The exterior of ‘Schloss Lutz’, the home of the elderly Madame Desgoffe-und-Taxis (an unrecognisable Tilda Swinton), where M Gustave (Ralph Fiennes) and the young Zero (Tony Revolori) pay their respects after her death, is Castle Hainewalde on the River Mandau, in Saxony. The 18th Century castle was occupied in 1933 by Nazi stormtroopers, who used it as a provisional concentration camp for political prisoners. After the war, it became a residential house, but has stood empty since 1972. A private association founded in 2000 is currently working to preserve it.
The castle interiors were mostly filmed in Schloss Waldenburg, Peniger Straße 10, Waldenburg, a town in the district of Zwickau in Saxony. From 1948 to 1998, the castle was used as a medical facility but most of the original interior remains and is being restored. There are guided tours of the castle.
‘Checkpoint 19 Internment Camp’, in which M Gustave is incarcerated after being accused of the murder of Madame D, is Schloss Osterstein, in Zwickaw. The original 13th century fortification, destroyed by fire in 1403, was rebuilt as this magnificent Renaissance castle in 1590. From the 18th century until the end of WWII, it was in fact used as a prison. Among prominent prisoners held here were writer Karl May and revolutionary socialist Rosa Luxemburg. It’s now a nursing home.
There’s a spin on the old file-hidden-in-the-cake cliché when help arrives in the form of specially-made pastries from the obliging confectioners, Mendl. The exterior of Mendl’s store is one of the picturesque streets of Görlitz old town, in the shadow of the Dreifaltigkeitskirche (Trinity Church), but the overwhelmingly fussy interior is Molkerei Pfund, Bautzner Straße 79, Dresden, a 19th Century creamery, every surface decorated with handpainted tiles.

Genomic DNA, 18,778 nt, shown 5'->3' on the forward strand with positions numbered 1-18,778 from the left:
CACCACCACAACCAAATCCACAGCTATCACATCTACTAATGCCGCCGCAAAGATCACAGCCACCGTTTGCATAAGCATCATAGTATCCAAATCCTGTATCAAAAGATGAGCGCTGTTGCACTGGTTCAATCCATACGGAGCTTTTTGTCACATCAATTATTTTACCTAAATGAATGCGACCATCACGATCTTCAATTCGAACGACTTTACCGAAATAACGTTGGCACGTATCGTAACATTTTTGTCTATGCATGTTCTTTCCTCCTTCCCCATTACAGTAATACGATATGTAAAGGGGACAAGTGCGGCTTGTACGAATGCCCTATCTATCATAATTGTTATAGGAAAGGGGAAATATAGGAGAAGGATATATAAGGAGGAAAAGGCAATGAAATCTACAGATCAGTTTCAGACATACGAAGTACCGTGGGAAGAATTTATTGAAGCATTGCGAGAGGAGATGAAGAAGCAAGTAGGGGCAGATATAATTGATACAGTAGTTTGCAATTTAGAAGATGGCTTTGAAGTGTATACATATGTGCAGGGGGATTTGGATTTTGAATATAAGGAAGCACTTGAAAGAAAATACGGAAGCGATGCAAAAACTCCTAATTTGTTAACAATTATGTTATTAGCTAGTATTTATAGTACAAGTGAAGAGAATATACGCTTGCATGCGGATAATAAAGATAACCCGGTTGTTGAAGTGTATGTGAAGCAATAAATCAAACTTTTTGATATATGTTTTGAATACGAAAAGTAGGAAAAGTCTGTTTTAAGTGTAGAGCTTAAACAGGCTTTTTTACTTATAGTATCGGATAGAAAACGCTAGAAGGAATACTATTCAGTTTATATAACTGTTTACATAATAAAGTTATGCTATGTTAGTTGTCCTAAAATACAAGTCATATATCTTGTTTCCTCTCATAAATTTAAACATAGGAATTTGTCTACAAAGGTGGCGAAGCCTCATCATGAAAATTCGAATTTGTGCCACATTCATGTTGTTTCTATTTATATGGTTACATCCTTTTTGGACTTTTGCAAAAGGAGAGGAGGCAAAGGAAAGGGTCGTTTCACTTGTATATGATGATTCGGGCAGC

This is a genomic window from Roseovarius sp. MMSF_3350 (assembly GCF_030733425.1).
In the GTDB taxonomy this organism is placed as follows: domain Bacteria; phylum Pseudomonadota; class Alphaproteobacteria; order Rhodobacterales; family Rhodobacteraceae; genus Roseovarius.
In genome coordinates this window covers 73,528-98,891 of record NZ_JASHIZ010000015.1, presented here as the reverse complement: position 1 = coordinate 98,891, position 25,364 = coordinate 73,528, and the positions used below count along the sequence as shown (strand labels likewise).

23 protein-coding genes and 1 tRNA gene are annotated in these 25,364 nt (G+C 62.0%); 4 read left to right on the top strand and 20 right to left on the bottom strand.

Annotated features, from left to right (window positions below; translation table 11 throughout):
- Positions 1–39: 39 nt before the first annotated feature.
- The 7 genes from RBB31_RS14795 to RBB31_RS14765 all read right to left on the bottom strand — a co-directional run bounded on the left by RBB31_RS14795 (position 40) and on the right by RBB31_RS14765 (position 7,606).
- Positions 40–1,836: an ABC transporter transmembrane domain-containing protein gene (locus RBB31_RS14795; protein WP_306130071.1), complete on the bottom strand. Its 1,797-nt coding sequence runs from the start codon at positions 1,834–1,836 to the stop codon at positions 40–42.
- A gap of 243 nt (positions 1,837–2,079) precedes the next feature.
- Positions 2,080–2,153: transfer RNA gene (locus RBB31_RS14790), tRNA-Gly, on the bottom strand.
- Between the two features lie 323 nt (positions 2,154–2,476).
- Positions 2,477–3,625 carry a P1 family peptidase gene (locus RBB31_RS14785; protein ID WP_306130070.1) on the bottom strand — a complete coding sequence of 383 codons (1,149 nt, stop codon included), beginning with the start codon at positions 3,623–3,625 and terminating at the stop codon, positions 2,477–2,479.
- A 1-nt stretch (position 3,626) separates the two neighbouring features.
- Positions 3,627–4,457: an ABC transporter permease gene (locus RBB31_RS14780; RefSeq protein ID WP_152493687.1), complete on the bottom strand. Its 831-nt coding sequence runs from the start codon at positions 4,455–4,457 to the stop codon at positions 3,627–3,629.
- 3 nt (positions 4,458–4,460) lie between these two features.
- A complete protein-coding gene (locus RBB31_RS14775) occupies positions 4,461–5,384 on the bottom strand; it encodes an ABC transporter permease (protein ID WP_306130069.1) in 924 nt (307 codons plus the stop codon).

The ‘Kunstmuseum’, in which the lawyer Kovac is tailed by the lethal Jopling (Willem Dafoe) is the Zwinger, a Rococo palace, also in Dresden, which now does house a museum complex containing the Gemäldegalerie Alte Meister (Old Masters Picture Gallery) and the Porzellansammlung (Dresden Porcelain Collection).
Apart from the actual filming locations, the miniatures and sets used in the film had their inspiration in various real places. The look of the ‘Grand Budapest’ was influenced by the Grandhotel Pupp, Mírové námesti 2 in Karlovy Vary, in the Czech Republic. The 228-room hotel, built in 1701, was – like the ‘Grand Budapest’ – nationalised by the communist government in 1951, gradually slipping into decline. In 1989, it was privatised again and restored, going on to become the glitzy ‘Hotel Splendide’ in 2006 James Bond reboot Casino Royale.
The ‘Budapest’s’ pink frontage is based on the Palace Bristol Hotel, also in Karlovy Vary, as is the original inspiration for the stag atop a vertiginous peak. It’s the Jelení skok (Deer Leap) Lookout, which you can access via a funicular railway from the Grandhotel Pupp.
Even the observatory on the summit of ‘Gabelmeister’s Peak’, where M Gustave has an assignation on the cable car, has a real-life counterpart. It’s based on the Sphinx Observatory, an astronomical observatory above the Jungfraujoch in the Bernese Oberland region of Switzerland. It is named after the Sphinx, the rocky peak on which it sits and, at 11,716 feet above sea level, is one the highest observatories in the world. You can reach it by elevator from Jungfraujoch train station (itself the highest rail station in Europe), served by the Jungfrau Railway. Alongside to the observatory, there’s a viewing deck (open to the public) which offers breathtaking views of the Jungfrau, Monch, and Eiger peaks.